Additionally, a Medicine bag is a traditional Native American bag or pouch usually worn around the neck that contains items that the wearer considers holy, sacred, or important to him or her and thus containing super natural powers for the wearer. These items were traditionally obtained through a vision quest the wearer would undertake away from the tribe that consisted of prayer and hardships such as fasting for a period of time, and sometimes after taking hallucinogens.
There were two very basic styles of American Indian bags: soft pouches, made of tanned animal hides (usually deerskin or elkskin), and parfleche, made of stiff rawhide.
The purpose of the medicine bag is to hold items that contain personal power for the wearer or that strengthen the connection with The Spirit for guidance or personal growth, and are sometimes symbolic towards certain attributes and goals the wear wishes to ascribe, such as healing allies, aiding fighting skills, aiding hunting abilities, protection from enemies, hindering enemies and even altering the weather to more favorable conditions.
Today, non Native Americans also use Medicine Bags. They are symbols connected to personal protection and power. Some wear a small medicine bag around the neck, under the clothing, or on a belt or saddle or carry it in a purse, pocket, knapsack or briefcase. Some people sleep with their medicine bags under their pillows.
A medicine bag usually held many kinds of herbs, stones and other items used for his healing rituals. A personal medicine bag, carried by most Native American men, was not for healing others but it was used to maintain personal harmony with the physical, spiritual, and supernatural. A youth might have a small medicine bag, but as he added life experiences, he also added objects to his bag over the years. In time, he often needed to replace the bag with a larger one.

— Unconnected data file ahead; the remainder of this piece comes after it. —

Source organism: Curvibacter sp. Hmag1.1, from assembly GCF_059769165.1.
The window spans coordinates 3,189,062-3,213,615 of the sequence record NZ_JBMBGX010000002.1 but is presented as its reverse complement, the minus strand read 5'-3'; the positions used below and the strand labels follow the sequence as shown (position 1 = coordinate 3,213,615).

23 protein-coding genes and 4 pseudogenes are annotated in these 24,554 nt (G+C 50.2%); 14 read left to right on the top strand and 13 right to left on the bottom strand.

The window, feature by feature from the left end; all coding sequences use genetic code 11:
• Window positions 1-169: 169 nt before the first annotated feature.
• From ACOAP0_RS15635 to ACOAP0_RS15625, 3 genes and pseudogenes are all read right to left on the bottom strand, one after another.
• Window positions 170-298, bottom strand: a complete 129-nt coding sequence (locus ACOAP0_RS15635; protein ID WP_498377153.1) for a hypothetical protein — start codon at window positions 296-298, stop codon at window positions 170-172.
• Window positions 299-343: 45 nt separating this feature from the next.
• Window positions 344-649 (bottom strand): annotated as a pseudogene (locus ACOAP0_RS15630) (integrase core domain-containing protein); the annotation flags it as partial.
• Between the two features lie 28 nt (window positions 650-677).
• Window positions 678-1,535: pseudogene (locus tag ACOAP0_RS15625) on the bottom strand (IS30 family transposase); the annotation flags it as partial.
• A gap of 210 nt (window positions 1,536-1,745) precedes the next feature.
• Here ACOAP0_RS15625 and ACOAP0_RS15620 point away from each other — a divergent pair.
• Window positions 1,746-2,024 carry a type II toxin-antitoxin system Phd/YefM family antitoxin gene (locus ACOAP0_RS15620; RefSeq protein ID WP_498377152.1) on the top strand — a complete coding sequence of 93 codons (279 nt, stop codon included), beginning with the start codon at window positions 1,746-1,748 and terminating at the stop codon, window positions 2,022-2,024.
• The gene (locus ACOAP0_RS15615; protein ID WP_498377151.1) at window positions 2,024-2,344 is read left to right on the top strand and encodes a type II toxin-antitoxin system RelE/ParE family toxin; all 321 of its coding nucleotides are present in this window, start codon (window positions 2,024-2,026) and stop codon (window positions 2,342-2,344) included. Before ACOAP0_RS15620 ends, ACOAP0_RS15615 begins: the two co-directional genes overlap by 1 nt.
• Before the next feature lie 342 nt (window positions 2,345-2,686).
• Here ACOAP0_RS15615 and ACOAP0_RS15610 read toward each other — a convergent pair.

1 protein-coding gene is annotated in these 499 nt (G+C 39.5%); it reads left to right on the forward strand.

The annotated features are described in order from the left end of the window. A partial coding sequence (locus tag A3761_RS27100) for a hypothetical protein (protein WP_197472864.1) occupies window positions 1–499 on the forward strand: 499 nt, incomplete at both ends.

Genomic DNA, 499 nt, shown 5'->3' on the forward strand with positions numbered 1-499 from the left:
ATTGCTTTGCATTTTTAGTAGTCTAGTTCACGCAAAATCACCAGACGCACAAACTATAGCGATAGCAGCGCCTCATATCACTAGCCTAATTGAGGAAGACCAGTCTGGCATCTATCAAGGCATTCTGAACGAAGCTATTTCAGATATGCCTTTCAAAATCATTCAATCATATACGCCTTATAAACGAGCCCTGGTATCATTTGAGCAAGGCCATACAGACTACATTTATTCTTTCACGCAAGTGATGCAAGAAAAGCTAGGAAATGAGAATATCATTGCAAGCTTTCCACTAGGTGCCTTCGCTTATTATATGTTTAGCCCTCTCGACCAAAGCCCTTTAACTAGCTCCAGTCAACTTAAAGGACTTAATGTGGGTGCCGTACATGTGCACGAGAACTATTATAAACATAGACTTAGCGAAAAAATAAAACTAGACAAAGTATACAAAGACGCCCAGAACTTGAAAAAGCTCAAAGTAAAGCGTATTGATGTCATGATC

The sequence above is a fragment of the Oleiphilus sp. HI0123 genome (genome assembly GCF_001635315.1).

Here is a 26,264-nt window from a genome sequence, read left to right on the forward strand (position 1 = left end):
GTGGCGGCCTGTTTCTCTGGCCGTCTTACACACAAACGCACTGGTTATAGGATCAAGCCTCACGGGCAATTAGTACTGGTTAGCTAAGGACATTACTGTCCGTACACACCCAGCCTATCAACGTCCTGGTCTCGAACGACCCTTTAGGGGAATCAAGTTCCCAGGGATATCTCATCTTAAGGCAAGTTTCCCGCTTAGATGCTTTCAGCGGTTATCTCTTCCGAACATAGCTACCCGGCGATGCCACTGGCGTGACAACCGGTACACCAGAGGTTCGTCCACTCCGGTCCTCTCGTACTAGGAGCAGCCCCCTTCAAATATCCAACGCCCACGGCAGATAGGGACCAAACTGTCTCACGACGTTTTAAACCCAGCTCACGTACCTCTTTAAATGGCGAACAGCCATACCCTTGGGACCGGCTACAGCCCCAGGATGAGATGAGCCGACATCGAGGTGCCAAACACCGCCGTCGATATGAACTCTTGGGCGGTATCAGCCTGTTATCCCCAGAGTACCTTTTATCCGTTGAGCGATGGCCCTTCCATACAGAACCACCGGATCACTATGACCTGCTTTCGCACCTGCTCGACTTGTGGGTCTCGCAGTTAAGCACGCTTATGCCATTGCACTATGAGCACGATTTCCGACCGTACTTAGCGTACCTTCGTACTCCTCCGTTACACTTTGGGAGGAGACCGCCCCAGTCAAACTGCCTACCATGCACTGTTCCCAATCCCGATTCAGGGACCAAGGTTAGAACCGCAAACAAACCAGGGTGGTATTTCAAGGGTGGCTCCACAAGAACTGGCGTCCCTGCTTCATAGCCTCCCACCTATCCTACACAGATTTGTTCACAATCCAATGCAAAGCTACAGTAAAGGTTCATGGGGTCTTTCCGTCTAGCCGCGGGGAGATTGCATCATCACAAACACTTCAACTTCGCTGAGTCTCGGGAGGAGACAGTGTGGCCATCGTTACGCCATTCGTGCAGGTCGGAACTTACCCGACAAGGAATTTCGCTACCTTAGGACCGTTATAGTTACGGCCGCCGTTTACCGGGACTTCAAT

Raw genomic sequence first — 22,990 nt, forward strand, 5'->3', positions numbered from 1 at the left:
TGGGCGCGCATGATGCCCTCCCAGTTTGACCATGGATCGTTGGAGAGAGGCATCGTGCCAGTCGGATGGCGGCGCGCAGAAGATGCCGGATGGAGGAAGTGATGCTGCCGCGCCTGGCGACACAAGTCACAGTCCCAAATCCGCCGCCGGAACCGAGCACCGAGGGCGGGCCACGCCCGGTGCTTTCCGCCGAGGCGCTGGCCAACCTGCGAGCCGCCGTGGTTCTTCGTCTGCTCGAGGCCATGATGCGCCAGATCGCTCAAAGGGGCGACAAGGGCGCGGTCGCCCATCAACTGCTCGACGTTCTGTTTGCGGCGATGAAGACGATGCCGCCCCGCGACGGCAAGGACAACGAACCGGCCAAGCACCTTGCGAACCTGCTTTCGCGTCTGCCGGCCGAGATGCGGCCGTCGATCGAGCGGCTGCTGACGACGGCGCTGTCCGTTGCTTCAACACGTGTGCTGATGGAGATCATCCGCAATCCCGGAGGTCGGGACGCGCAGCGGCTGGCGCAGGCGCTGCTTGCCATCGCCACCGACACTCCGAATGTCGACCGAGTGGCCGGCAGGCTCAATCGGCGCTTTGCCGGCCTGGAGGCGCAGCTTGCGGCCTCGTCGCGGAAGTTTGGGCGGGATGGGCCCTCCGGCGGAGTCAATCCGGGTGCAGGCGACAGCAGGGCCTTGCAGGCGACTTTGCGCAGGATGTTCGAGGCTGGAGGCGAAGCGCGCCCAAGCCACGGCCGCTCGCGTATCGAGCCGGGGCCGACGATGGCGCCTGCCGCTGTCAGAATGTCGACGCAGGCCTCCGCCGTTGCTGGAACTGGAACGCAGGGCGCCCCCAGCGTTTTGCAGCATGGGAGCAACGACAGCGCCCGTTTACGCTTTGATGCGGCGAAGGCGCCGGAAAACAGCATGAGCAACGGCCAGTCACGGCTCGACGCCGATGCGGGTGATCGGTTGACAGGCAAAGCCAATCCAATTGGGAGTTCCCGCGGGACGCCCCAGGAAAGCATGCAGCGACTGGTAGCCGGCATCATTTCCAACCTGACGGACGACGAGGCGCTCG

Here, for example, I might put in maybe a small picture of my daughter, some of my plant-allies such as, yarrow, plantain, and nettles, for use when needed, and maybe some extra money for emergency phone call or bus-fare. It's up to you what you put in yours.
Here are items that can be put into your medicine bag from the 4-Kindoms:
Essentially, I make and use mine as an agnostic talisman. Although I try to be aware of, and I am appreciative of where the styles and the way I choose to "fix" them come from. I believe it is vitally important be respectful to these cultures by doing your own research and soul-searching if you choose to construct a talisman from either African or Native American origin(s). I have included cited sources below as a start.